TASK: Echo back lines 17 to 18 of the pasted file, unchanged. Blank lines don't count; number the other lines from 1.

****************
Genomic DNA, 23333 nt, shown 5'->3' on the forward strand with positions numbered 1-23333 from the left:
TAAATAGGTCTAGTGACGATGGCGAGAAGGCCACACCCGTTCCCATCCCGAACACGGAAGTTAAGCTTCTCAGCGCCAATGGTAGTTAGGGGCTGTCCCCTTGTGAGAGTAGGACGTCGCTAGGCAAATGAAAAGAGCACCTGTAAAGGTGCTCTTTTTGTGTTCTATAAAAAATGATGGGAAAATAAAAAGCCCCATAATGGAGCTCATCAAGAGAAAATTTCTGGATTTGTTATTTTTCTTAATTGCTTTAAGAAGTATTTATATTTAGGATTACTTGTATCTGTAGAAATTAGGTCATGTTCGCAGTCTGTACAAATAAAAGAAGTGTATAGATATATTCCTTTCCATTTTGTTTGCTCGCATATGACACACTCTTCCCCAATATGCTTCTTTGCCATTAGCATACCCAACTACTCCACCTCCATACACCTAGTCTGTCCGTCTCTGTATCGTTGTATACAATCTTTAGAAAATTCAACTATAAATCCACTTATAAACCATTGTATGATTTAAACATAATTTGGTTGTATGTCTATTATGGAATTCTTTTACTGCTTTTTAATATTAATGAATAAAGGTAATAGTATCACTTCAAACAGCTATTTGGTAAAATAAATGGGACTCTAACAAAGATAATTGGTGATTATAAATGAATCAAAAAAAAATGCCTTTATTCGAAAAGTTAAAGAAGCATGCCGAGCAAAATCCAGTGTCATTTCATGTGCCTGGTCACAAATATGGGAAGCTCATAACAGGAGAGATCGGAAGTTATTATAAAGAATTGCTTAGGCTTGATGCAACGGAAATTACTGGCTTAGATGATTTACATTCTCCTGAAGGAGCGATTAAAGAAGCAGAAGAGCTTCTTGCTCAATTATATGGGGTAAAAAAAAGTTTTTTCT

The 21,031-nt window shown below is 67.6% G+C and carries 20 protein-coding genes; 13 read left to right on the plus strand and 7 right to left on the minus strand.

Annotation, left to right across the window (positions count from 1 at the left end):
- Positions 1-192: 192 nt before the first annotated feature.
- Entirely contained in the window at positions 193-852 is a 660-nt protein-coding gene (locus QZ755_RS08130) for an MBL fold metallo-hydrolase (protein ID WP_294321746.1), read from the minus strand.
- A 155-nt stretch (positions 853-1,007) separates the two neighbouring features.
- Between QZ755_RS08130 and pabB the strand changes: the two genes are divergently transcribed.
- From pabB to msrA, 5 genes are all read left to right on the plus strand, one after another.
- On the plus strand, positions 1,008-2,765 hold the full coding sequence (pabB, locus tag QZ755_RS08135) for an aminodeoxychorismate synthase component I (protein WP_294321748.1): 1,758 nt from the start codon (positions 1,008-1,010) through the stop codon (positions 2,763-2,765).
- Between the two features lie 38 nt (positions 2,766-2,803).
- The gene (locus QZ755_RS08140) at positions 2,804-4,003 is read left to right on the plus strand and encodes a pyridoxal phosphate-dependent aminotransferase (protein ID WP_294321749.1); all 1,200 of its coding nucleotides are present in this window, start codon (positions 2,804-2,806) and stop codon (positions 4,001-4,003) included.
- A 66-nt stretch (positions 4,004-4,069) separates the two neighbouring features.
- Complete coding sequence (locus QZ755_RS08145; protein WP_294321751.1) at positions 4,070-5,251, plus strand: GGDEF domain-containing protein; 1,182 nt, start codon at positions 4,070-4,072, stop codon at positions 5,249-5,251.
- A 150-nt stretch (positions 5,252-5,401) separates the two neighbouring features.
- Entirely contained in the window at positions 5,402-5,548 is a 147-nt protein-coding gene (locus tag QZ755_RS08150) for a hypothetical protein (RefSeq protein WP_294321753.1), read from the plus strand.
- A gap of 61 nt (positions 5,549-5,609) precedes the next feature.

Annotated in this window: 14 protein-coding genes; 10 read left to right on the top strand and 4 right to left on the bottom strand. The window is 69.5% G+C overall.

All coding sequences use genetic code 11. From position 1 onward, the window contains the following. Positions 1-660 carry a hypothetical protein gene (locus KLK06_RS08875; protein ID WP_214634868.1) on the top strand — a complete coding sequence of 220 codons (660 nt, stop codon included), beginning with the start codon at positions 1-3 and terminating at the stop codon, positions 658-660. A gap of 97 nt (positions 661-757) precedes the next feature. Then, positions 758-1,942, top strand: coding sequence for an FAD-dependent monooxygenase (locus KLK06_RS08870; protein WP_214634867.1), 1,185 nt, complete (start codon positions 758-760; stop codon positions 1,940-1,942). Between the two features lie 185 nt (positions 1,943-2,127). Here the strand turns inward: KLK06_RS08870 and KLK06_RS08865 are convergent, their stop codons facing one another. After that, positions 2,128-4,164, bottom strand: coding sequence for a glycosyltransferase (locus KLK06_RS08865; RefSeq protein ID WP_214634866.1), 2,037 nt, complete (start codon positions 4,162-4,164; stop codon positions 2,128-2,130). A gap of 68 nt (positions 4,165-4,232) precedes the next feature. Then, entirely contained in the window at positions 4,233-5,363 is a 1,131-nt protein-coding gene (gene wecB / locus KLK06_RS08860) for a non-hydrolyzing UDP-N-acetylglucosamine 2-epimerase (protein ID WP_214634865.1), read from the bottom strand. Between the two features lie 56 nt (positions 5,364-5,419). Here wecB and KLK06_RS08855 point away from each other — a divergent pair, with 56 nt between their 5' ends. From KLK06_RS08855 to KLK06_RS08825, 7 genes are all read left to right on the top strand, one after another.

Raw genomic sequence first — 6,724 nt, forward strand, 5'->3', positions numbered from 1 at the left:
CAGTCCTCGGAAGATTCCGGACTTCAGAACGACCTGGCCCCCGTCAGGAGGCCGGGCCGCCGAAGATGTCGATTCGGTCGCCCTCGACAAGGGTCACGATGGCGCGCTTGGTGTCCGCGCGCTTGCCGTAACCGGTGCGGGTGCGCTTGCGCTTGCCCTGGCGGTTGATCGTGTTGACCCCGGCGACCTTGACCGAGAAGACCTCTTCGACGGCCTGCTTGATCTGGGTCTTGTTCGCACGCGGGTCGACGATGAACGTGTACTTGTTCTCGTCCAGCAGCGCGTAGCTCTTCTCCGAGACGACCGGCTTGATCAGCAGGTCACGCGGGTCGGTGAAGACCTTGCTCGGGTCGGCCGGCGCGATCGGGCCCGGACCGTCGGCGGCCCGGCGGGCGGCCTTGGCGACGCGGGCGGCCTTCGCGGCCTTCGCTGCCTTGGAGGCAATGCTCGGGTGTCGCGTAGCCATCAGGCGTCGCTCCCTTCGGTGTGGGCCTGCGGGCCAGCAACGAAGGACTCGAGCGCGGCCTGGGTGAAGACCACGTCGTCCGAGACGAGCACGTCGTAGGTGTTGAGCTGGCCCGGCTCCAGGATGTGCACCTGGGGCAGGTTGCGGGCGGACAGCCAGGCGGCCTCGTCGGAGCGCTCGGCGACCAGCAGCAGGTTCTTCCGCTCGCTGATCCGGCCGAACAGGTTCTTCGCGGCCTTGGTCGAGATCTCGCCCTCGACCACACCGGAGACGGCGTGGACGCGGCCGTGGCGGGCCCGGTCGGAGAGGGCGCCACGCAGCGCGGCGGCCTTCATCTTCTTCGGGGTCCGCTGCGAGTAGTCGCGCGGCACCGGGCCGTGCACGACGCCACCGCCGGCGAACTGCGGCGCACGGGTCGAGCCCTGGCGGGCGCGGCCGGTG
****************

- A gap of 61 nt (positions 5,549-5,609) precedes the next feature.

Annotated in this window: 14 protein-coding genes; 10 read left to right on the top strand and 4 right to left on the bottom strand. The window is 69.5% G+C overall.